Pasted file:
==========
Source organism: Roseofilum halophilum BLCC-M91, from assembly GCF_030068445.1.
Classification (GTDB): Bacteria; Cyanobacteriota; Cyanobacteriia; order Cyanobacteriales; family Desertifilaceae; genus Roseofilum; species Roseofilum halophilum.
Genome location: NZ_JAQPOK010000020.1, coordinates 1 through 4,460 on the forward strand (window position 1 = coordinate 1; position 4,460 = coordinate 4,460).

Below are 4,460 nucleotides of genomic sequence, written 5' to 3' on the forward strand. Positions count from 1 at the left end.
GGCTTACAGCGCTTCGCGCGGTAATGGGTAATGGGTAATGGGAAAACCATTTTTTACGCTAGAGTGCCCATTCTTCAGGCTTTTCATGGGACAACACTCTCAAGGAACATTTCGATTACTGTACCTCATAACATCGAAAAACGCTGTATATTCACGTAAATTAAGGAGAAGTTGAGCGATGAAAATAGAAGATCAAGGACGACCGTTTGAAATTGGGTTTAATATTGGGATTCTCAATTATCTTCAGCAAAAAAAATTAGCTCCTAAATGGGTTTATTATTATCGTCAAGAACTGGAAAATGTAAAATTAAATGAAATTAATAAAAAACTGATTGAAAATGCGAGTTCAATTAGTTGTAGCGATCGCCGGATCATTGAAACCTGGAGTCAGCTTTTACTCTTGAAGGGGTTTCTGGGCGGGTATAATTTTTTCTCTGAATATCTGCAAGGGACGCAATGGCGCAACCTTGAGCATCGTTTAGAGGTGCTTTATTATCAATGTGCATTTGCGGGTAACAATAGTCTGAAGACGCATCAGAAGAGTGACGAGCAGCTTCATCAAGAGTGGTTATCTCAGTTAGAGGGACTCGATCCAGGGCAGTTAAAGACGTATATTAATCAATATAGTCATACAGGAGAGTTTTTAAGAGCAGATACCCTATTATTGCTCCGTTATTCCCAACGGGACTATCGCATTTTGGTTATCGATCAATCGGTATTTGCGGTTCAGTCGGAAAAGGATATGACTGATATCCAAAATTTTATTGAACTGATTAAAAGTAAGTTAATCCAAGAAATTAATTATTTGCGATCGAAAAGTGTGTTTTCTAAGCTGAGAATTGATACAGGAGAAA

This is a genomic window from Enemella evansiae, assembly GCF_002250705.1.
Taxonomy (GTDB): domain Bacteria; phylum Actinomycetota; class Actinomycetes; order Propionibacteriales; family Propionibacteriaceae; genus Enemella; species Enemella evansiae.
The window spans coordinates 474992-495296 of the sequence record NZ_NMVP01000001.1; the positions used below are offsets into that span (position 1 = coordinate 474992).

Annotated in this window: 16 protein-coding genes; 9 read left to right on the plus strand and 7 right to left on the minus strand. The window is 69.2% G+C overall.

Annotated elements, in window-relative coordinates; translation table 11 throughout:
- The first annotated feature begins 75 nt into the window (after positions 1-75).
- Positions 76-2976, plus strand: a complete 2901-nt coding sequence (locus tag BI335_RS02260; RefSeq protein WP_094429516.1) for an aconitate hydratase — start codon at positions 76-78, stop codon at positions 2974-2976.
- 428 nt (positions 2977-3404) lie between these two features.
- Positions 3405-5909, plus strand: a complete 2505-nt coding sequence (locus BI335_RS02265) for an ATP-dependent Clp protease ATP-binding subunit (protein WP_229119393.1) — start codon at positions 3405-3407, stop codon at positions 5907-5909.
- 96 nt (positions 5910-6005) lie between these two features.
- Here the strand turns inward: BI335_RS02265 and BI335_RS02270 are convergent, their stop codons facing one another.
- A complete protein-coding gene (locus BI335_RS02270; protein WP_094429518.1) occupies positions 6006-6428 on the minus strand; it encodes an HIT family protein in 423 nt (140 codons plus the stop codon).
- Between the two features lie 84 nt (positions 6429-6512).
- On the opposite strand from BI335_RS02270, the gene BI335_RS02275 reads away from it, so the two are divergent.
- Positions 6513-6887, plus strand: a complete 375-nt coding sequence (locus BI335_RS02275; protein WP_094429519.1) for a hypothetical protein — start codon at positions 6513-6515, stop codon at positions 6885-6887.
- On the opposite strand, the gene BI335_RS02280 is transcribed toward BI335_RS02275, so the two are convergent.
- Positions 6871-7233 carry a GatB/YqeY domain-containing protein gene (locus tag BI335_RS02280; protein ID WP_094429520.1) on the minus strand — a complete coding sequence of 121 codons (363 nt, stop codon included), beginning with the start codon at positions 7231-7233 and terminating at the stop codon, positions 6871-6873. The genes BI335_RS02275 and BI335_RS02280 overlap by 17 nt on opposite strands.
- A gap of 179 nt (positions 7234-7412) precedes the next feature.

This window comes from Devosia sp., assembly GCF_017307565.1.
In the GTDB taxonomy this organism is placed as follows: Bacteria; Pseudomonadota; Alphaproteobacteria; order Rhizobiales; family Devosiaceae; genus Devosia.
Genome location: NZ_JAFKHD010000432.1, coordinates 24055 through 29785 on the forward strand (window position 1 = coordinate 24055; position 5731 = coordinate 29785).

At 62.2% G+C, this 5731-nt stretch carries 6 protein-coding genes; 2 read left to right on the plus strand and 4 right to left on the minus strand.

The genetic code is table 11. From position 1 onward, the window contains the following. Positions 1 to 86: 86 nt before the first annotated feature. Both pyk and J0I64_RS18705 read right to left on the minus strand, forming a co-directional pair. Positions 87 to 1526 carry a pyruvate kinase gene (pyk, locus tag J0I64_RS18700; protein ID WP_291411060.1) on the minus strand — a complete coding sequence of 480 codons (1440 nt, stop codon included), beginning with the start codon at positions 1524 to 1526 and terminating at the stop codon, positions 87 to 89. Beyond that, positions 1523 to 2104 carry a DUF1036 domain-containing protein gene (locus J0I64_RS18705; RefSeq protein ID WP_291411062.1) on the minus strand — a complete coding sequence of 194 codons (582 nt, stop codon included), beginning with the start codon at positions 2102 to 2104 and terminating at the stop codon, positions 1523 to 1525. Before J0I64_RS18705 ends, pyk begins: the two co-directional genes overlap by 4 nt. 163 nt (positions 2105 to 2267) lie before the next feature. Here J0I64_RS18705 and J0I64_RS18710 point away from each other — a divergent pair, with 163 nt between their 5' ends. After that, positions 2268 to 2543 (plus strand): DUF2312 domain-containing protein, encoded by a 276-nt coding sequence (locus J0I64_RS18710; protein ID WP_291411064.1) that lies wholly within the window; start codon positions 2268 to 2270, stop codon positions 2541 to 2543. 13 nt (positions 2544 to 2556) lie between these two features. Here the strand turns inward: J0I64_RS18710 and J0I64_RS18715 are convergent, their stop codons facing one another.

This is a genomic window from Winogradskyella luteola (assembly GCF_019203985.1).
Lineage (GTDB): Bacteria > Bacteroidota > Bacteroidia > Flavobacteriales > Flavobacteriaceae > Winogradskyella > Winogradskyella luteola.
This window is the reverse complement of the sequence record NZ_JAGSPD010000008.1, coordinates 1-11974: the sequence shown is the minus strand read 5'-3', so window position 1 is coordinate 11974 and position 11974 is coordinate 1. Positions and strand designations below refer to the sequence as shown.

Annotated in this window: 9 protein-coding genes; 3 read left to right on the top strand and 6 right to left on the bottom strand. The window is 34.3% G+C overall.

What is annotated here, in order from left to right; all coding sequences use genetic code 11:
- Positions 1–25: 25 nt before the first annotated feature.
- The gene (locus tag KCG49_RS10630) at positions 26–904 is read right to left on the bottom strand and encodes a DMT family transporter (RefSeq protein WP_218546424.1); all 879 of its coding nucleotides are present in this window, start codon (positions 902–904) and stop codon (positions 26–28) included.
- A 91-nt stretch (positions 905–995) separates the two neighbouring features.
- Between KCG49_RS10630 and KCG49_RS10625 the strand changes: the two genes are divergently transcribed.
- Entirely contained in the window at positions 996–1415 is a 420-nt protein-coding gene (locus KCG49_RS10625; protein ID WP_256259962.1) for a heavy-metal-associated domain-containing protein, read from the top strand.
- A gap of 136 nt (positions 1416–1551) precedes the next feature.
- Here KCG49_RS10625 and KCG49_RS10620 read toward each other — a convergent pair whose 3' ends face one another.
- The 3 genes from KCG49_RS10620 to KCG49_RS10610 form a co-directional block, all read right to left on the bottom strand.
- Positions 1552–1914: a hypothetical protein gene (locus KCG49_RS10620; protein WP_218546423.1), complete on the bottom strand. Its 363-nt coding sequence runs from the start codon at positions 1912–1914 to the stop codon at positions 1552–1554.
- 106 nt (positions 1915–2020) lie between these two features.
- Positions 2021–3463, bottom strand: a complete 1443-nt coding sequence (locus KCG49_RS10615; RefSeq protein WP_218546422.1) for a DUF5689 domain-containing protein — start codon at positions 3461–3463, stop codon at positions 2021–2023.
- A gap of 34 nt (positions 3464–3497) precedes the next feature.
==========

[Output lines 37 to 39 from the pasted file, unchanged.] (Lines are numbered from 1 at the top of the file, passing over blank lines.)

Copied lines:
- Between KCG49_RS10630 and KCG49_RS10625 the strand changes: the two genes are divergently transcribed.
- Entirely contained in the window at positions 996–1415 is a 420-nt protein-coding gene (locus KCG49_RS10625; protein ID WP_256259962.1) for a heavy-metal-associated domain-containing protein, read from the top strand.
- A gap of 136 nt (positions 1416–1551) precedes the next feature.